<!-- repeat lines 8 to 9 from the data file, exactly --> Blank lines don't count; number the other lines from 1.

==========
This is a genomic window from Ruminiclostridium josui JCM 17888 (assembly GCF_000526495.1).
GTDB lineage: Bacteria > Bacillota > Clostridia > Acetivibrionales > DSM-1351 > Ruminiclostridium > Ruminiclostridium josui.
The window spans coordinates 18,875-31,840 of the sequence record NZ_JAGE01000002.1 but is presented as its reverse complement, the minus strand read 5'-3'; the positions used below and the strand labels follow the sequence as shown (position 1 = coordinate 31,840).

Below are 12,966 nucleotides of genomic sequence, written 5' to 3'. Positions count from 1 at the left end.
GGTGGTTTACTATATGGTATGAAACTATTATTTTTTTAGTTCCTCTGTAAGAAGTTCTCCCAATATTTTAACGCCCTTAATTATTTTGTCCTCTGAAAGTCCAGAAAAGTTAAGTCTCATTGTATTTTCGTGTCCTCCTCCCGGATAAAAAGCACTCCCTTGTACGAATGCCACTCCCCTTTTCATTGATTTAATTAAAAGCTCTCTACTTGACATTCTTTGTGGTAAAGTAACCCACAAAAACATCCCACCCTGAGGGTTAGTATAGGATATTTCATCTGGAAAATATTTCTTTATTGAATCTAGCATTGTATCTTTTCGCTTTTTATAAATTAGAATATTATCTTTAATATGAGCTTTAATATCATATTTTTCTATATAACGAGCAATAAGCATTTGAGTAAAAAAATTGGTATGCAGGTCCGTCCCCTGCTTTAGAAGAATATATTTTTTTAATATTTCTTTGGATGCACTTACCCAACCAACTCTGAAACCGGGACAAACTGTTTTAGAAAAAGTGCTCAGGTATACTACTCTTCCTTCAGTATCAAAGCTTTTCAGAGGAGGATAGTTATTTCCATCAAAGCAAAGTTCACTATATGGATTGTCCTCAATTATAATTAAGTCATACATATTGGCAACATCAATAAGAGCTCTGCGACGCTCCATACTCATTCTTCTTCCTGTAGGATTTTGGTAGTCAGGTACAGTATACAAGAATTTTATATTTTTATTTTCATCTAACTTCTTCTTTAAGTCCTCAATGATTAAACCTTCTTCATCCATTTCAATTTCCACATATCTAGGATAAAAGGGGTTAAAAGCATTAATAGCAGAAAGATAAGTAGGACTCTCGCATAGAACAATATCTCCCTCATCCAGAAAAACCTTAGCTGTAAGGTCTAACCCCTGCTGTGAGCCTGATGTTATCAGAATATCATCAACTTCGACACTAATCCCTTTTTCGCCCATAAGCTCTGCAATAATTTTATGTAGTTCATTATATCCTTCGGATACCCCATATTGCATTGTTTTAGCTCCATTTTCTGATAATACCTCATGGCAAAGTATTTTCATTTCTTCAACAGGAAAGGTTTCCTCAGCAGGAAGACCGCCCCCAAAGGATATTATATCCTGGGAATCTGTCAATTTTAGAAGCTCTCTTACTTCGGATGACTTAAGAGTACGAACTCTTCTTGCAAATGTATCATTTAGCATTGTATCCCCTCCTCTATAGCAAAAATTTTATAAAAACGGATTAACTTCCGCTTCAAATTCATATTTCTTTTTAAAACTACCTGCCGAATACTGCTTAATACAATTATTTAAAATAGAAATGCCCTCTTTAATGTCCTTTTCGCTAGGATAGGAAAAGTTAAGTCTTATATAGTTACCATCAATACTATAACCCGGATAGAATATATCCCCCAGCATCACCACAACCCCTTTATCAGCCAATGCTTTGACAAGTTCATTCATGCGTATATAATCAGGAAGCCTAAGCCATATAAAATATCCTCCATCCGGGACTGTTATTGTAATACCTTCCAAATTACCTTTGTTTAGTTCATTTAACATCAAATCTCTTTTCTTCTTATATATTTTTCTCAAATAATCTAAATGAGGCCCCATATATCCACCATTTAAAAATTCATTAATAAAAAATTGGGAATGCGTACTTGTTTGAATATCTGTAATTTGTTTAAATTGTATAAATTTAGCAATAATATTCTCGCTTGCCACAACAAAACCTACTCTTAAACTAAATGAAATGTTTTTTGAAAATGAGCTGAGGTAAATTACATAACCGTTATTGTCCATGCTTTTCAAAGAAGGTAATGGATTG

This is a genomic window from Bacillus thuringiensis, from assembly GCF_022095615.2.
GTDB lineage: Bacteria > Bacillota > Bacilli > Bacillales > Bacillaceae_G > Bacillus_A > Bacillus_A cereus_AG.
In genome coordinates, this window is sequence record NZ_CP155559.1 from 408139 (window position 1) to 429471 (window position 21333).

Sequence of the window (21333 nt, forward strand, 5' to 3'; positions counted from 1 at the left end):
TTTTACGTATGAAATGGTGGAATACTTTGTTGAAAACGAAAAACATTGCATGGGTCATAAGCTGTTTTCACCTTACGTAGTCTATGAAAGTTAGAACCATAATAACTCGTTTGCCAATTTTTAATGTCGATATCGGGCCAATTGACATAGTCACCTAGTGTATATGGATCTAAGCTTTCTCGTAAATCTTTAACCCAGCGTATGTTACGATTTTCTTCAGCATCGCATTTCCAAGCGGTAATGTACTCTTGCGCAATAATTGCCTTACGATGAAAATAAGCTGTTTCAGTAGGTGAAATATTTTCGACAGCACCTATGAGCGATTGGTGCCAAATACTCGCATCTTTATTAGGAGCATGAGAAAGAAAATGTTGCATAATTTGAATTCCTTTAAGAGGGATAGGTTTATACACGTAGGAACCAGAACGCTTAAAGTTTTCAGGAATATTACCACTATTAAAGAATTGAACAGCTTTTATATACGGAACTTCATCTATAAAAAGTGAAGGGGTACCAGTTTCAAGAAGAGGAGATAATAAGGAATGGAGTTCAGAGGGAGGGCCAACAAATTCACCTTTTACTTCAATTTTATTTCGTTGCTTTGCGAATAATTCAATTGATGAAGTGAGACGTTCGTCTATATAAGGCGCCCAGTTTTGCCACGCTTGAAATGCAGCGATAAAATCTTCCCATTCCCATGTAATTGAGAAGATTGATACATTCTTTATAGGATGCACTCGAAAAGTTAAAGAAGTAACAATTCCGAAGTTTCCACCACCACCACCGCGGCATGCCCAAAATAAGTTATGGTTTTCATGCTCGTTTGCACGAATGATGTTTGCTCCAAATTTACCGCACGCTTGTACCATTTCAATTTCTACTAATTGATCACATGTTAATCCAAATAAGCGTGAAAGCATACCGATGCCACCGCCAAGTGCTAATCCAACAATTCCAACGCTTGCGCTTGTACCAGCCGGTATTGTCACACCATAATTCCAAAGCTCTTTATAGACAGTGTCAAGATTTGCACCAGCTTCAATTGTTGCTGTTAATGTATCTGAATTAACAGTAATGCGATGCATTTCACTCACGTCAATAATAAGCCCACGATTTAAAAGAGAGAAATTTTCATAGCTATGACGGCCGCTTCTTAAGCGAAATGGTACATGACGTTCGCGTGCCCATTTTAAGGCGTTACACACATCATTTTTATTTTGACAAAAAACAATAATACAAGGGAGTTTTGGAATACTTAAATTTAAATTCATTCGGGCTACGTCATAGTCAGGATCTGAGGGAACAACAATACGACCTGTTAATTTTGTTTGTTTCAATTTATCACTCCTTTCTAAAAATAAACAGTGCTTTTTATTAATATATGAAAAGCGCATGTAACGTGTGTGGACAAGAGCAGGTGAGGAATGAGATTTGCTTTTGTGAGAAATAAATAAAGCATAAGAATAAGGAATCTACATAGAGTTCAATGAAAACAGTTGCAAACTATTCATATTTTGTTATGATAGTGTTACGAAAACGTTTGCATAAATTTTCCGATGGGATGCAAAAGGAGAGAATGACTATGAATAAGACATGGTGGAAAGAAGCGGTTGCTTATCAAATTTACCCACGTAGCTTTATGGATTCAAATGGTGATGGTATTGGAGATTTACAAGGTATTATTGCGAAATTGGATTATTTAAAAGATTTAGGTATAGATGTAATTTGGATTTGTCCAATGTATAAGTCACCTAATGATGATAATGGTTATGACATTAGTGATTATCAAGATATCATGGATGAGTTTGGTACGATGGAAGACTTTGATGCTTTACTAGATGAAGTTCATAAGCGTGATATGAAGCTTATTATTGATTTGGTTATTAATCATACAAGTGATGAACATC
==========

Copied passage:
In genome coordinates, this window is sequence record NZ_CP155559.1 from 408139 (window position 1) to 429471 (window position 21333).

Sequence of the window (21333 nt, forward strand, 5' to 3'; positions counted from 1 at the left end):